7 Caring Tips & Tricks For Succulents In Winter

Who doesn’t like a nice looking succulent? They’re cute, exotic, and they make every room look like a million bucks. Since they’re so cute and lovely, we assume that you’d want to keep them all year-round, right? It is a well-known fact that succulents can easily survive summer and scorching temperatures, but what about winter? Can these low-maintenance plants handle the cold as well as they handle the heat?

Well, it depends. There is no doubt that succulents can survive the winter without any major issues, with some of them even being capable of surviving it out there in the cold, but you’ll still want to make sure your plants get the best possible care they can. While it is true that they would probably manage to get by on their own, we’d still like your little buddies to look as lively and vibrant as they did during the summer.

On that note, we’ve prepared a handful of winter-time, succulent caring tips and tricks for you to try out. Let’s check them out!

1. Get Them Inside

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The first order of business, if you keep your succulents outside, is to move them in. Not every kind of succulent can handle harsh winter and sub-zero temperatures, so if you are not certain whether yours is one of those, the best thing you can do is play it safe and move them indoors.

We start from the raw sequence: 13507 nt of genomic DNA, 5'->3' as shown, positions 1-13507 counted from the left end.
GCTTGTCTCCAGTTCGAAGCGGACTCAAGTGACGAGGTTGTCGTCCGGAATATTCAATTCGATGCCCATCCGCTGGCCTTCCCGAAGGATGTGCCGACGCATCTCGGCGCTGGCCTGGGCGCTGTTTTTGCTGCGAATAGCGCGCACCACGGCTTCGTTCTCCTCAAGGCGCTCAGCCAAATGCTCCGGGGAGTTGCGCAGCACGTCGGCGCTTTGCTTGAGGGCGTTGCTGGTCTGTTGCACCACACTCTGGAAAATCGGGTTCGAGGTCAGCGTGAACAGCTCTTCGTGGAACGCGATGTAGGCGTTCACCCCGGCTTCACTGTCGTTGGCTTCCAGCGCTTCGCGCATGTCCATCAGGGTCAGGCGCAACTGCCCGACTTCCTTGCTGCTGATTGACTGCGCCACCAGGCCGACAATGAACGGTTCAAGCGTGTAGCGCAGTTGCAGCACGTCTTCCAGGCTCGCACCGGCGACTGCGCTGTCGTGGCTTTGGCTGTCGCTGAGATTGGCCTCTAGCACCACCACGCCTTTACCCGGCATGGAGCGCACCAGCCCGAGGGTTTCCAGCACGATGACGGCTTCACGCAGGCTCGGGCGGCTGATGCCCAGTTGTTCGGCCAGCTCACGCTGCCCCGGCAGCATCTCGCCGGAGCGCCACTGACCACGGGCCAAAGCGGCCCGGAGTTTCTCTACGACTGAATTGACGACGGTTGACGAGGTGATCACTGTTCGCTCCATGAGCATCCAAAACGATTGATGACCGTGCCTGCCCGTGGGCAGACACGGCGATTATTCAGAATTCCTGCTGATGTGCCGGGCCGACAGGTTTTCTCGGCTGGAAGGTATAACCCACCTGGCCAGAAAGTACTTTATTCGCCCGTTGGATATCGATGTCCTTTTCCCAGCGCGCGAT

That should allow them to get through the winter a lot easier, as they won’t have to deal with extremely low temperatures, rainfall or snow, which could all have negative effects on your succulent.

2. Set Yourself Up For Success

Now, this is not a caring tip, per se, but one of the best ways to make sure your succulents make it through the winter unscathed is by buying the right ones in the first place. If you live in a place with harsh winters, or just a place with all four seasons – try and get the plants that are best suited for such living conditions. Get what is called a hardy succulent, as those are the ones most likely to withstand all kinds of weather conditions, including winters.

Aloe vera, snake plant, burro’s tail, and most hens and chicks are far more superior in terms of handling temperature fluctuation than some of their hot-weather cousins like lithops or aeoniums. Those ones can handle Arizona’s winters, but if you live in NYC – you’ll probably going to need something a lot tougher.

3. Don’t Overfeed Them

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According to www.succulentmarket.com, a large number of succulents “hibernate” during the winter. During this dormant period, they don’t require much food or water. Think of it as winter sleep, as that’s probably the closest explanation of what happens to these plants during winter.

When a plant lies dormant during the winter, it doesn’t require as much food as it does during the rest of the year. As a matter of fact, you should only fertilize these during summer, when they’re actively growing and developing, and that should be more than enough to get them through the winter.